Dependency Ratio Definition
Dependency ratio is defined as the ratio of the population comprising of the age group that consists of people in non-working age to the population that comprises of the working-age group. At times it is also called the total dependency ratio. The age group mentioned in the definition of dependency ratio is generally considered as:
- Working-age: 15 to 64 years
- Nonworking age: Zero to 14 years and 65 years and above
Depending upon the data sample, these age groups can vary. For example, it is possible that in a country, people below the age of 18 years are not allowed to work. In that case, the age group of 15 to 18 years will also be considered as non-working age.
Depending upon the age groups, this ratio can be classified into two parts, Youth and Elderly ratio. The youth ratio focuses on those under 15 only while the elderly dependency ratio includes only those aged 65 years or above.
Dependency Ratio Formula
Following is the formula of the dependency ratio.
As the age of the population rises, the needs of the population as a whole increase and pressure over the working-age group population increases.
- High Dependency (Say above ‘1’): It indicates that people belonging to the working-age group as well as the whole economy are under burden as they need to support the aging population.
- Low Dependency (Say below ‘1’): It is beneficial for the economy as the population in the working-age group is in the majority.
Example of Dependency Ratio
Assume that a country a population of 1,000 people which are classified by age as follows:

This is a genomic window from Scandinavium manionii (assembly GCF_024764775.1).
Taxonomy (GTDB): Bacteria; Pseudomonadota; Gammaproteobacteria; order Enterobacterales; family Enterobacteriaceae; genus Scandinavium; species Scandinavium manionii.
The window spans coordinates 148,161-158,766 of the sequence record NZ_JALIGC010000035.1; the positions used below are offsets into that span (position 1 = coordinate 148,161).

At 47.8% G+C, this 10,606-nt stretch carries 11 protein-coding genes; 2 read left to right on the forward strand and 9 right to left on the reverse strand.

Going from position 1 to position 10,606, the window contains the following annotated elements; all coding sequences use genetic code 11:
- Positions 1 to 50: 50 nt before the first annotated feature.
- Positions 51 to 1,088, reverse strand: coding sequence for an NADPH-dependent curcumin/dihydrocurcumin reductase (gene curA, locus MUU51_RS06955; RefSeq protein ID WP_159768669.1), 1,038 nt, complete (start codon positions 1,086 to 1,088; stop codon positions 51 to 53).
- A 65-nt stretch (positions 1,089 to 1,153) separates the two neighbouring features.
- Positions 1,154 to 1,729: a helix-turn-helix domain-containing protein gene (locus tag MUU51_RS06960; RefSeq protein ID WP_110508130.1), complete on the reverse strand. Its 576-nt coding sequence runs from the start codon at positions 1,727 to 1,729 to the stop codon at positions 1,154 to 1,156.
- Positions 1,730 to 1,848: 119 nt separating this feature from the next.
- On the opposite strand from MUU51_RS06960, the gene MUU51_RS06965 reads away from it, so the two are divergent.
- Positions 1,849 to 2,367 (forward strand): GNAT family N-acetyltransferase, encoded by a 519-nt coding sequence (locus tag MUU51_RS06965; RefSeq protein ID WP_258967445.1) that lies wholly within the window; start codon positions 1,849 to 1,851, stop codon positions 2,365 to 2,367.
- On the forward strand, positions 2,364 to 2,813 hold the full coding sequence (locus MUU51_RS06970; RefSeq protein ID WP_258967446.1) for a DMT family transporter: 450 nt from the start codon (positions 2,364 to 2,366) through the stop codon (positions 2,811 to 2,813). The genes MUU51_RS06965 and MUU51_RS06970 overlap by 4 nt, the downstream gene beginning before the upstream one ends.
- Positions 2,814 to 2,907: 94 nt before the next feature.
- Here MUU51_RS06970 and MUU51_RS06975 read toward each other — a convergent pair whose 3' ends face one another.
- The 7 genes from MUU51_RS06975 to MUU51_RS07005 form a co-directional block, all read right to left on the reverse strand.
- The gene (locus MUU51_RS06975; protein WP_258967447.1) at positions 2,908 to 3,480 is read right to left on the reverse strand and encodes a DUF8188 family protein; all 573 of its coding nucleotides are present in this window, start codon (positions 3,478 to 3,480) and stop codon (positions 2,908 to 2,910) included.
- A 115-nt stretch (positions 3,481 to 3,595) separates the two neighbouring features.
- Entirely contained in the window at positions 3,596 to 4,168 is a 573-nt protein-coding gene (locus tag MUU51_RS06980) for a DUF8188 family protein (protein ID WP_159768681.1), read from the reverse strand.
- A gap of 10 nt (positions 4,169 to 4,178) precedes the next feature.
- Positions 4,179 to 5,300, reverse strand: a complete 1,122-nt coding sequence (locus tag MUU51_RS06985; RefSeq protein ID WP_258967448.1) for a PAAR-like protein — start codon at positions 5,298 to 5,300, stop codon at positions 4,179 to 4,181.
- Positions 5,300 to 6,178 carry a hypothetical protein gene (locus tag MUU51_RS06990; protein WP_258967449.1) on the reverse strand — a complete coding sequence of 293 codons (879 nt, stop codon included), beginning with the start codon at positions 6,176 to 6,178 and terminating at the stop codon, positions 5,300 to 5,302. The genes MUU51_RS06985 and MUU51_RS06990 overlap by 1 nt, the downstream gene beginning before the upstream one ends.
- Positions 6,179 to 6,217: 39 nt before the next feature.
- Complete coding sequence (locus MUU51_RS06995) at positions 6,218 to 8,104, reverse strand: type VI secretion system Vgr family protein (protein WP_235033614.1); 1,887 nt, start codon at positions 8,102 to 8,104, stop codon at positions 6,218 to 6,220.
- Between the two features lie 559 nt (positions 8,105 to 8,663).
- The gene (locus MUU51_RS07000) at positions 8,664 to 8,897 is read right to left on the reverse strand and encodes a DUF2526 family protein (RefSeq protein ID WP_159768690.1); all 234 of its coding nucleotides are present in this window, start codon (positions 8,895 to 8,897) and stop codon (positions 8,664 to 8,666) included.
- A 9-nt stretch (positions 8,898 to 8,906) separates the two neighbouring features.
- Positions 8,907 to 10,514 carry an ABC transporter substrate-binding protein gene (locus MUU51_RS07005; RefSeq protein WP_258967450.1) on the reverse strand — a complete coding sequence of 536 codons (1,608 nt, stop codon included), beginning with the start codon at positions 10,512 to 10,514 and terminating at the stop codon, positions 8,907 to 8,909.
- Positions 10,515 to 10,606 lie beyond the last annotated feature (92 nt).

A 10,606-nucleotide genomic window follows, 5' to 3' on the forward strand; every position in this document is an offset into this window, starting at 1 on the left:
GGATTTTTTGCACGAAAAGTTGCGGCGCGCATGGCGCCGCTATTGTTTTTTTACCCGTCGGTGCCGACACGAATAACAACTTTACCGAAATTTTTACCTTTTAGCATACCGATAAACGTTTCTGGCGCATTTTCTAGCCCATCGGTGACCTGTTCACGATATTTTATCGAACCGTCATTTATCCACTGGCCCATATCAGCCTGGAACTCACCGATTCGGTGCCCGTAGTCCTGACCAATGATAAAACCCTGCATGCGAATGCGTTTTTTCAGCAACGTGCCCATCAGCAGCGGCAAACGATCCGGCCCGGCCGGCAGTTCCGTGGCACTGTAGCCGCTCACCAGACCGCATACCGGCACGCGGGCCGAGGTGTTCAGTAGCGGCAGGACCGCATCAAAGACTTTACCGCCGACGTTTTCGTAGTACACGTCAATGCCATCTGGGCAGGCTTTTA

- Under the age of 15 years: 250 people
- 15-64 year: 500 people
- 65 years and above: 250 people
So, the dependency ratio will be –
- = (250 + 250) / 500
- = 1
Here’s the graph from the website of the World Bank describing the global trend of dependency ratio.
Source: World Bank
It shows how the ratio has reduced over the years till 2015 which indicates that the age classification of the global population has been supplemental to global economic growth. However, the trend seems to be changing from 2015 onwards as the graph seems to be starting to move upwards. It indicates that the proportion of the working-age group is going to reduce and the burden on this group will increase.
Similarly, here’s the table describing the dependency ratios of different countries (best and worst):
|Best 5 Countries||Year||Ratio|
|United Arab Emirates||2018||19|
|Worst 5 Countries||Year||Ratio|
|Congo, Dem. Rep.||2018||97|
Both the tables clearly indicate how the proportion of the working-age group’s population in the total population of the country can impact its economy.
All the top 5 (Lowest dependency ratio) countries: Qatar, Bahrain, UAE, Maldives, and Singapore are either economically developed or are the emerging economies of the world. While on the other side when we consider bottom 5 (Highest dependency ratio) countries as per ratio, all the five countries are not doing economically well except Nigeria.